Stocks with the highest dividends are expensive enough that they may fall out of favor as an increase in taxes on payouts looms, according to David Bianco, Deutsche Bank AG’s chief U.S. equity strategist.
As the CHART OF THE DAY shows, the price-earnings ratio for the Dow Jones U.S. Select Dividend Index exceeds the Dow Jones Industrial Average’s P/E by 12 percent. The premium is close to a peak of 13 percent, reached in October 2011.
Higher-dividend stocks are “stretched,” Bianco wrote in a Nov. 9 report. The companies behind them pay out a relatively high percentage of earnings and have less chance for profit growth than others, he wrote.
Payouts made by companies in the Dow dividend index amounted to 77 percent of third-quarter profit, according to data compiled by Bloomberg. For the Dow industrials, the figure was 40 percent.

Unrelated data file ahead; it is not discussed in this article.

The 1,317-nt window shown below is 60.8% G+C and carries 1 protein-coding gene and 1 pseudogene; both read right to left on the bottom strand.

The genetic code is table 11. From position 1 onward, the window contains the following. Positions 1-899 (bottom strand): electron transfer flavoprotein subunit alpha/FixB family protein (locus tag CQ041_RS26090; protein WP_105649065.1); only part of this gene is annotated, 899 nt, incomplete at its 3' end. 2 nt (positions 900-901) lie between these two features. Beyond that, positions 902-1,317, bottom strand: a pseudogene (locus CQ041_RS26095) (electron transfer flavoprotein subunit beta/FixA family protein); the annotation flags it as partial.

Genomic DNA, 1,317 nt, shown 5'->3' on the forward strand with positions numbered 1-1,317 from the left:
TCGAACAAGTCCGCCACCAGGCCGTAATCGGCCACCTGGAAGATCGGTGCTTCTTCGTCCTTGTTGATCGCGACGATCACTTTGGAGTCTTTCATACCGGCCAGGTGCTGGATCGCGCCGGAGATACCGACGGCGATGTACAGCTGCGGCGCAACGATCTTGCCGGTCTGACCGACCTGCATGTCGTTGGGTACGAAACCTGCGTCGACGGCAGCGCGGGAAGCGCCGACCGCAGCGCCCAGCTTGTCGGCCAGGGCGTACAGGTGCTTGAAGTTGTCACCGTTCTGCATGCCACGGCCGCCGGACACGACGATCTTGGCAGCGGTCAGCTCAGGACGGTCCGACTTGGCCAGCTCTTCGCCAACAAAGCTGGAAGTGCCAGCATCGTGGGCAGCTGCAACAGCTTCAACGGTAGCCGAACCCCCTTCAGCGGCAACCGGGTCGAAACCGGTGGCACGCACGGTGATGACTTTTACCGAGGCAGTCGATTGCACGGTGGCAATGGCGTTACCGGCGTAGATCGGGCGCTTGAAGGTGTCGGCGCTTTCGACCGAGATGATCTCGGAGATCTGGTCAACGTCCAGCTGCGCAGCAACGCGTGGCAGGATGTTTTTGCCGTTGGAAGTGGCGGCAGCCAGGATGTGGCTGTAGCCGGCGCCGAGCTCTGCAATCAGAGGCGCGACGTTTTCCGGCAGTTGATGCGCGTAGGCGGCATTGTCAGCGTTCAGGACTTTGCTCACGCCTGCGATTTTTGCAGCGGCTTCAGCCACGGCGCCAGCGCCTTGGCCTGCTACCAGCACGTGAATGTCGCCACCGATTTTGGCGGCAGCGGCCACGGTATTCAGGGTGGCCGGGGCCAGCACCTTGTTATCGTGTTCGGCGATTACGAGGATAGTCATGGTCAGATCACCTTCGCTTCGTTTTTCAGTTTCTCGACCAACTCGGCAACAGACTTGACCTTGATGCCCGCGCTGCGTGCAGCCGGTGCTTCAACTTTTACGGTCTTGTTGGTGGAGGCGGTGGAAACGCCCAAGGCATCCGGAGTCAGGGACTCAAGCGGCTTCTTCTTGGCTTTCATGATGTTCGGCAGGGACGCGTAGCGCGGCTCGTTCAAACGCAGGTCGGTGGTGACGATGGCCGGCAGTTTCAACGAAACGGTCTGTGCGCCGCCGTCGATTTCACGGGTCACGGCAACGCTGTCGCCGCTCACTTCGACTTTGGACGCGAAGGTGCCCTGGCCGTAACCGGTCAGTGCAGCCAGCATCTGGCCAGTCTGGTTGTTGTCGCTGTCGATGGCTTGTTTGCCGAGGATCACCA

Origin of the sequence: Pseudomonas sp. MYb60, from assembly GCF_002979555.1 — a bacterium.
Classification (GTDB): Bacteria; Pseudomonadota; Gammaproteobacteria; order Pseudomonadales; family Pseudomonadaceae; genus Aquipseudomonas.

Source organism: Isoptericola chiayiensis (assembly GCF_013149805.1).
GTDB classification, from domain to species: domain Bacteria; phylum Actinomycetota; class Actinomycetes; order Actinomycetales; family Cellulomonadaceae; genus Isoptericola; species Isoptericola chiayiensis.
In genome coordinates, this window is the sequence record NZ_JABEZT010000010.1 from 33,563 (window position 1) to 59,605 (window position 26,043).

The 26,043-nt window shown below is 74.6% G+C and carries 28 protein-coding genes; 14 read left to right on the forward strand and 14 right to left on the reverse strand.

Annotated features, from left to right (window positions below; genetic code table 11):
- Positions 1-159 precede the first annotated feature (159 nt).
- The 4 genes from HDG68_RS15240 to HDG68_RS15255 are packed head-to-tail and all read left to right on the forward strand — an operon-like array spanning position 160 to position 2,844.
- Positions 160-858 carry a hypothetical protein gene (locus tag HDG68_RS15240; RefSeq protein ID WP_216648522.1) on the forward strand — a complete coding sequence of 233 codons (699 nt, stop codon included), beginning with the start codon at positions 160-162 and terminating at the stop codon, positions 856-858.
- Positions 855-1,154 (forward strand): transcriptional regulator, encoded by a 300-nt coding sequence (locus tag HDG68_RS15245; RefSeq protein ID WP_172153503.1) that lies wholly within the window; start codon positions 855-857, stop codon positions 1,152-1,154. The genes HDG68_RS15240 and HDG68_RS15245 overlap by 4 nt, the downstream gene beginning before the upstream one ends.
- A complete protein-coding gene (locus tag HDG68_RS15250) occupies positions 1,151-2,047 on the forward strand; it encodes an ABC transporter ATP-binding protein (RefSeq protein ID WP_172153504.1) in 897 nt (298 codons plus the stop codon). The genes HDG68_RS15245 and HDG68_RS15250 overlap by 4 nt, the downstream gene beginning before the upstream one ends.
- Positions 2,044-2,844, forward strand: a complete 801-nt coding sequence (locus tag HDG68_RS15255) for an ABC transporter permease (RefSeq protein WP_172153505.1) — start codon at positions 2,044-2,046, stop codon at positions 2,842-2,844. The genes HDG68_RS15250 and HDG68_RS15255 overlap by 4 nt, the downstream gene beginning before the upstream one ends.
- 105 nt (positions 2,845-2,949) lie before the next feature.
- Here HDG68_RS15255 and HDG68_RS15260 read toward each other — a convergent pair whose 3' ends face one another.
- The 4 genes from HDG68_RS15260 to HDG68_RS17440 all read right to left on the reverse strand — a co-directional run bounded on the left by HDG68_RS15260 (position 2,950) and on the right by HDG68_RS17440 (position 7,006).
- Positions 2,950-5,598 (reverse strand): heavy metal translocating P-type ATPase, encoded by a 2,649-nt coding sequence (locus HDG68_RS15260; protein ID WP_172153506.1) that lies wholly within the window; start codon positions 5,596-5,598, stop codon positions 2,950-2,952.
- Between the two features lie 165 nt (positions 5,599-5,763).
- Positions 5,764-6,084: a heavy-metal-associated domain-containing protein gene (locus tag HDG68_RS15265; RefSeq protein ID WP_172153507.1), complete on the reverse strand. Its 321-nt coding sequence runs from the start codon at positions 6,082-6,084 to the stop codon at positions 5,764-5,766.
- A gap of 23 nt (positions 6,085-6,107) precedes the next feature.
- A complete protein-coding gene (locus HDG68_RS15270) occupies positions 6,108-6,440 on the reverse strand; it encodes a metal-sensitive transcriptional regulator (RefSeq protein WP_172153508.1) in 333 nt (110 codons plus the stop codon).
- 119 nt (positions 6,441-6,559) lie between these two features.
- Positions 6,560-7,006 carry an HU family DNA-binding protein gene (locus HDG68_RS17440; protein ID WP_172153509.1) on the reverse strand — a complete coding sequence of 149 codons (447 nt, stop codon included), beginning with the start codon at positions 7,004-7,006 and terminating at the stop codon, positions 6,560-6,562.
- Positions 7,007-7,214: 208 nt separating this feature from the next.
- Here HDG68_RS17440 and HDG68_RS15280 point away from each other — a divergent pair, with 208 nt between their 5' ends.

Utility and telephone stocks are vulnerable to increases in dividend taxes, the New York-based strategist wrote. Shares of some health-care companies and makers of food, beverages and other consumer staples may also suffer.
The highest tax rate is set to climb to 43.4 percent in January from 15 percent today. The potential surge stems from plans to start taxing dividends as ordinary income and to have the wealthiest Americans pay a 3.8 percent tax to help finance expanded health-care coverage.
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